Way of the sword
Assassins attempt to ambush a tall figure with a towering mop of black hair: They covet his ancient headband that identifies the wearer as the No. 1 warrior in the world. A long sword flashes as the dark-skinned samurai silently hacks through his enemies’ limbs and skulls. Having reduced his assailants to human sashimi, he walks on, accompanied on the soundtrack by low-pitched rap lyrics.
“Afro Samurai: Resurrection,” which comes out on DVD Tuesday, amps up the adventures of the black warrior who burst onto the animation scene in 2007. Taciturn and deadly, Afro (voiced by Samuel L. Jackson) fights his way through a weird, post-apocalyptic world.
“Afro Samurai” exemplifies the increasing confluence of American and Japanese pop cultures. It’s based on a manga by Takashi Okazaki and was animated at the Gonzo studio in Japan, where the anime hits “Samurai 7,” “Full Metal Panic!” and “Gurren Lagann” were produced. Fuminori Kizaki directed the film, which was created for an American market, with Hollywood stars Jackson, Lucy Liu and Mark Hamill providing the voices. It aired on Spike TV last month.
“Afro Samurai” also embodies the trend among Japanese fans of comparing hip-hop artists to samurai warriors, an image some rappers claim for themselves. RZA, a founder of the seminal group Wu-Tang Clan and composer of the scores for “Resurrection” and the earlier “Afro Samurai” series, described himself as exemplifying both cultures.
“When the producers asked me if I wanted to be involved in continuing the ‘Afro’ saga, I said, ‘Definitely,’ ” he said in a telephone interview. “I feel my saga is similar to his: For an artist in the hip-hop world, the idea of being the No. 1 producer, the No. 1 rapper, the No. 1 kid in the neighborhood is very important. I feel like I’m Afro Samurai -- as a producer and rapper.
“When I started Wu-Tang Clan, we used that name because it was the best sword style known: The idea was that we were a sword family,” RZA continued. “So Afro Samurai’s focus on being the No. 1 samurai swinging his sword is really in keeping with the philosophy the members of Wu-Tang talked about in our lyrics.”
Ian Condry, an assistant professor of Japanese cultural studies at MIT and the author of “Hip-Hop Japan,” said, “It’s not surprising that rappers and samurai go together. They both believe in honor and loyalty. They both represent where they come from. They both battle for supremacy through the strength of their skills.”
“Afro Samurai” is not the first Japanese animated series to fuse hip-hop and samurai culture. The most famous example of this cultural cross-pollination is Sinichiro Watanabe’s “Samurai Champloo” (2004), an outrageous comedy-adventure that features Tokugawa-era rappers, ink-brush tagging, Hiroshima homeboys and swordfights using break-dance moves.
In an interview conducted via e-mail, Watanabe said, “I’ve been interested in hip-hop since it first appeared. I believe samurai in the Edo period and modern hip-hop artists have something in common: Rappers open the way to their future with the microphone; samurai decided their fate with the sword.”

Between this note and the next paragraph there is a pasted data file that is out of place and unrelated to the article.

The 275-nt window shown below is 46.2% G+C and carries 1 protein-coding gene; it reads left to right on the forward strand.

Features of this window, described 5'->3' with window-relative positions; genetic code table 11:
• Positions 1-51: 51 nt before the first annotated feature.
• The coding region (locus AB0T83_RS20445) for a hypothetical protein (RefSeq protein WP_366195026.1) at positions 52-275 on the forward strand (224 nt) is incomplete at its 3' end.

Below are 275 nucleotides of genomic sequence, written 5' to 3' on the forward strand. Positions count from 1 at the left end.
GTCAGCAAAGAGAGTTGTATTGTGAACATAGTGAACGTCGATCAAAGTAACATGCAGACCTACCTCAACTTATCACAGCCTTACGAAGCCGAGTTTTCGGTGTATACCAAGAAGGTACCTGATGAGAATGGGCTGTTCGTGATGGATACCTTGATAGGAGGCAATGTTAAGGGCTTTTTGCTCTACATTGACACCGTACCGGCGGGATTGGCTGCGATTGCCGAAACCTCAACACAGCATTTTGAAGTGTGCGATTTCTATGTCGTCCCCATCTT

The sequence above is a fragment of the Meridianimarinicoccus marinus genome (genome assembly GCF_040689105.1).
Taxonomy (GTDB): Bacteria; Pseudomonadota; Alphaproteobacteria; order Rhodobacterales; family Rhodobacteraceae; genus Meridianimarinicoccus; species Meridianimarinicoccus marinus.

The rigors of Bushido, the “way of the warrior” practiced by historic samurai, may seem at odds with the spontaneous appeal of hip-hop. But RZA explained that achieving excellence as a hip-hop artist can be as demanding as traditional martial-arts disciplines.
“Most martial arts take about 10 years for the participant to grasp any real style. I’ve been a lyricist for over 20 years. I’m definitely a master of lyrics, but it took a lot of time, a lot of effort, a lot of practice and a lot of battles,” he said. “I would say I live by the principles of martial arts, but I couldn’t call myself a practitioner of any specific art. In ‘The Book of the Five Rings,’ Miyamoto Musashi describes a sword style that can be applied to mind and body: You can fight a guy sword on sword, but the same principles can be applied if the conflict is thought on thought, army on army or word on word. In that context, I consider myself a martial artist.”
RZA also looked to the way Japanese composers approach samurai films when he scored “Afro Samurai: Resurrection.” Blood and gore fly across the screen during the fast-paced fight scenes. But instead of blasting the audience with percussion and brass, RZA plays the action against low-key rapping.
“I feel that if you slow the tempo of the music while an actor is getting crazy, it gives a different cadence to the action -- it makes the actor appear to be moving faster and more powerfully,” he explained. “In Chinese kung fu movies, they fight with a lot of sound effects and music, but in Japanese samurai films, there’s often total silence -- you don’t get music until after the fight. That made me realize, in some instances, silence can be a form of music.”
Condry summed up the cross-cultural appeal of “Resurrection”: “ ‘Afro Samurai’ captures the vibrancy of an underground culture that flows internationally -- hip-hop and anime both travel through complicated vectors of cool. It shows that a fusion of styles can mean more than identity, and how the circulation of media and culture produces fascinating hybrids.”